Speaking of gameplay, Konami's new game has ditched not only the old look, the old character design and the old feel, but it's ditched at least two of the best gameplay features, throwing and kicking, while adding in entirely new problems that drag it deeper into cybernetic hell. In addition to fire-ups, bomb-ups, speed-ups, hearts (additional lives), speed downs (sorta new), we now have newly added remote controlled bombs, penetrate bombs (which penetrate soft blocks), line bombs, infinite bombs, bomb throughs and block throughs. Players can block too, giving them the ability, with some good timing, to prevent bombs from totally destroying them in one fell swoop. But none of the new abilities make up for the brilliance that is the kick power-up, which can instantly incinerate gamers across the board, and the throw power-up, which enables players to hurl bombs over blocks into another player's territory. The change to accumulate power-ups through the course of the single-player game makes sense in this non-ending, one-life style of play, but it wouldn't have made sense in the old game.
Players are offered three modes of play: Single player -- FPB, Single Battle -- Standard, and World Battle. Single-player FPB offers a bland single-player versus bots experience enabling you to compete in 99 levels of gameplay against a growing number of bots using a close-up third-person viewpoint. This is supposed to create more tension-filled feeling, but it only serves to ruin the experience because instead of seeing your field of view better, you see it from a worse perspective. Luckily, using the trigger buttons and analog sticks you can zoom out to a small range of isometric views and move the camera around. Hudson added the occasionally-used ability of a power bar, so that Bomberman, now a faceless generic human test slave, can withstand more than one bomb. This is moderately effective in prolonging the pain of playing, but thanks to Hudson's unwise designers, there are no save points or level-clearing points. Which means, yes, once you die you start over from the beginning. Even if you're on the 98th level and you die, you have to start over. Terrible touch, guys. The Standard single-player mode is very basic. Play until you die, and then start over at the beginning.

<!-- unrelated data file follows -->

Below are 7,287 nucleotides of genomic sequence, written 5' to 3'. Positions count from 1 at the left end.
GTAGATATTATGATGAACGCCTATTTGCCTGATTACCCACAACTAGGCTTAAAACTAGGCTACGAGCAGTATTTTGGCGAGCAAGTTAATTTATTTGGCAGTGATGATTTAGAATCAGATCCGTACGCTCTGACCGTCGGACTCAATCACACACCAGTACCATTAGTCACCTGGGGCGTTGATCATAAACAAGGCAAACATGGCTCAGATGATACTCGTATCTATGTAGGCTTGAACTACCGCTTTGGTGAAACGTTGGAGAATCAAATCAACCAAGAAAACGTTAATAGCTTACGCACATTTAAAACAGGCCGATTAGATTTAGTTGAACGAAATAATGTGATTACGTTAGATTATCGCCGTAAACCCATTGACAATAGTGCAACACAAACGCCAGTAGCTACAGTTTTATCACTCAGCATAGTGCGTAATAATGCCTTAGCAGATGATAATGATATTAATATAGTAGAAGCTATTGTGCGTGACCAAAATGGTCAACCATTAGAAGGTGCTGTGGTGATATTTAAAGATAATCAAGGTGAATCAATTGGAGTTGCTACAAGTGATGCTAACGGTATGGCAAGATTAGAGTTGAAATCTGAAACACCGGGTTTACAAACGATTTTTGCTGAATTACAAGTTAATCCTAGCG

World Battle is the Xbox Live experience, which is to say that all of the bad choices, design monstrosities, and un-fun gameplay are transferred over to the online arena, where you can play with as many as seven others on Xbox Live only. System Link is not supported. Finally, the Achievements are primarily comprised of secrets, with the occasional obvious Achievement thrown for good measure, like throw 1,000 bombs or destroy 1,000 soft blocks.
©2006-08-31, IGN Entertainment, Inc. All Rights Reserved